Cumulatively, these various shifts strengthened the notion of the professional planner as a neutral expert, well equipped with the new methodologies to help society find the ‘right’ answers. It can be seen as the zenith of the early trend to make planning an expert professional activity rather than a movement for social and political reform. Such was the degree of planning’s incorporation within state bureaucracies after 1945, however, that it created a profoundly different conception of professional activity. The residual notion of an autonomous expert using knowledge and experience to give advice to an identifiable client had declining relevance. The truth was that planners were now mainly state functionaries serving the interests of the government agencies who employed them. In some countries, for example France, there was little attempt to disguise this. In Britain and many other countries, however, the planning profession effectively struck a ‘corporatist bargain’, surrendering its autonomy in return for an enhanced ability to shape what happened.

Planning in a Post-Colonial World

The wider reformulation of the world order after 1945 had huge impacts for planning. The colonial empires, if they had not collapsed already, were never going to be the same again. Often reluctantly, colonial powers recognized that indigenous desires for independence were unstoppable. Most newly independent states began on the principle of promoting their own nationals into the main political and professional roles. Yet the reality was that most lacked the technical capacity their ambitious projects to develop their countries required. There were some moves to create an organizational and training basis to build that capacity, sometimes through new planning schools but more often involving overseas training. There was also a need, certainly in the first years of independent rule, to continue to rely on foreign planning expertise.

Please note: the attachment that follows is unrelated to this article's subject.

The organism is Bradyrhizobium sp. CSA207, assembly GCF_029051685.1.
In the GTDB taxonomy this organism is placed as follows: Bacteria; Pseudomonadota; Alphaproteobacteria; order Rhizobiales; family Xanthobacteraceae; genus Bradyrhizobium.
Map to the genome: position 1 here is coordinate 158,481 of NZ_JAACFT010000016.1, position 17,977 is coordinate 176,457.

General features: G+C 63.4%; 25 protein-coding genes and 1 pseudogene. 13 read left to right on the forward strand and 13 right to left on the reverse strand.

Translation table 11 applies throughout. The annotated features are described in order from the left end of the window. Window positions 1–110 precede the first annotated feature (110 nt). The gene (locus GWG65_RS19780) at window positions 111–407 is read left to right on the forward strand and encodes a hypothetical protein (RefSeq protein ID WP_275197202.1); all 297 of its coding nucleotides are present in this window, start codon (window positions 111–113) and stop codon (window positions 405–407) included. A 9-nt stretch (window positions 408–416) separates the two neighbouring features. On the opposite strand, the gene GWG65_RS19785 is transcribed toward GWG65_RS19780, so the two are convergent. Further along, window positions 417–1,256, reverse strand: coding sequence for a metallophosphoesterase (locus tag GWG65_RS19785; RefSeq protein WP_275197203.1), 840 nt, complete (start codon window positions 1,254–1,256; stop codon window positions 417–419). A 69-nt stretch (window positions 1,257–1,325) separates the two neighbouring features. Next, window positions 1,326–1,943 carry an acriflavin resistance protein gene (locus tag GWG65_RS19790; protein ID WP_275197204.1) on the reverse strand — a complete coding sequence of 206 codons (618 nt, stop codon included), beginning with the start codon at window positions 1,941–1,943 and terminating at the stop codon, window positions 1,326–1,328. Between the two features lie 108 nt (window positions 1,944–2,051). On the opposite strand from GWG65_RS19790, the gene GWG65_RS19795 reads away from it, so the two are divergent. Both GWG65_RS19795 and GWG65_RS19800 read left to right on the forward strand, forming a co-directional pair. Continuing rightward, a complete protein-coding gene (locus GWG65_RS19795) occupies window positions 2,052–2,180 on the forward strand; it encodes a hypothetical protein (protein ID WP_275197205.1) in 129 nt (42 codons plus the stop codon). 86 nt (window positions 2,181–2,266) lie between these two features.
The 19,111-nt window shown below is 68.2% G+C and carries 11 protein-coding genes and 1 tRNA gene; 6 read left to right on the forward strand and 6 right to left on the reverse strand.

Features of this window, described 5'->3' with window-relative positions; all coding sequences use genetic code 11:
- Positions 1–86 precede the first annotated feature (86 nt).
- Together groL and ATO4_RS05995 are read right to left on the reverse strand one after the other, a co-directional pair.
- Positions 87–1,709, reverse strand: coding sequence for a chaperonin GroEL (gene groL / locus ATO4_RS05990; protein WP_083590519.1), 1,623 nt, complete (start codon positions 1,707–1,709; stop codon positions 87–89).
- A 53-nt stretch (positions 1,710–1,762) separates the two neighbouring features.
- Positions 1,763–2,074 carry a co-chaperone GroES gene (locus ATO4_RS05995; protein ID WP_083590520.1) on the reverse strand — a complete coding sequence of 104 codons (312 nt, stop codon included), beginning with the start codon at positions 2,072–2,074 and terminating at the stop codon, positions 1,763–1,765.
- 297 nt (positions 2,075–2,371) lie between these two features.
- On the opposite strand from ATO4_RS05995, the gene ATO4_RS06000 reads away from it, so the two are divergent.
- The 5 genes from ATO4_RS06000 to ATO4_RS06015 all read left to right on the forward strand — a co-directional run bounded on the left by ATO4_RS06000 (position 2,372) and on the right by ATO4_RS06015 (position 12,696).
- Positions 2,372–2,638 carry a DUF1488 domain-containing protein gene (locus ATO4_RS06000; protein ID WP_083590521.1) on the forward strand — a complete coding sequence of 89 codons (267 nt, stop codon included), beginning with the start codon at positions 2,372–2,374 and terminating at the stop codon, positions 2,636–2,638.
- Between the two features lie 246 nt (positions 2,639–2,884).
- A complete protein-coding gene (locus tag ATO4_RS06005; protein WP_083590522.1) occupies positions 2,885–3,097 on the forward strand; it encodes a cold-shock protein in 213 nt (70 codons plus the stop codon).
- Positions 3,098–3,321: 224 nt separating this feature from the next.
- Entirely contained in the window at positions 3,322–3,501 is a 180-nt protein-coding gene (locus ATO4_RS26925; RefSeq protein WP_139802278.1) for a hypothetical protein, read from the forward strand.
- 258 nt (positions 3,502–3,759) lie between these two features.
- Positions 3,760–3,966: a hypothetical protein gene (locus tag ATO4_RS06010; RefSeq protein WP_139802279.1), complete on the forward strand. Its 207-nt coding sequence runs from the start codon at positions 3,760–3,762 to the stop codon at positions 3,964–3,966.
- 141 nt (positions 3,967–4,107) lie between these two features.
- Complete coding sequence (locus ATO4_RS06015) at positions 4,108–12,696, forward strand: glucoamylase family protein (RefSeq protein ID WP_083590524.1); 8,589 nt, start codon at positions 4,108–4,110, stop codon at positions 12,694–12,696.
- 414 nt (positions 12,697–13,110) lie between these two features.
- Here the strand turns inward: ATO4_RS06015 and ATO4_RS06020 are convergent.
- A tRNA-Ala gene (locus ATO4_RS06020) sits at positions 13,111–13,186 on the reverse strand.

Yet, instead of the one dimensional experience of receiving planning expertise and policy from the imperial motherland which had characterized most colonial territories, a more complex pattern appeared. The new superpowers, the United States and the Soviet Union, became significant players in the post-colonial world. Either directly or through surrogates they both sought to use planning and development initiatives to strengthen their influence in newly independent countries. For their part, the former imperial powers often tried (not always successfully) to maintain the old links. Many smaller countries also began to give planning and related technical assistance to former colonial territories.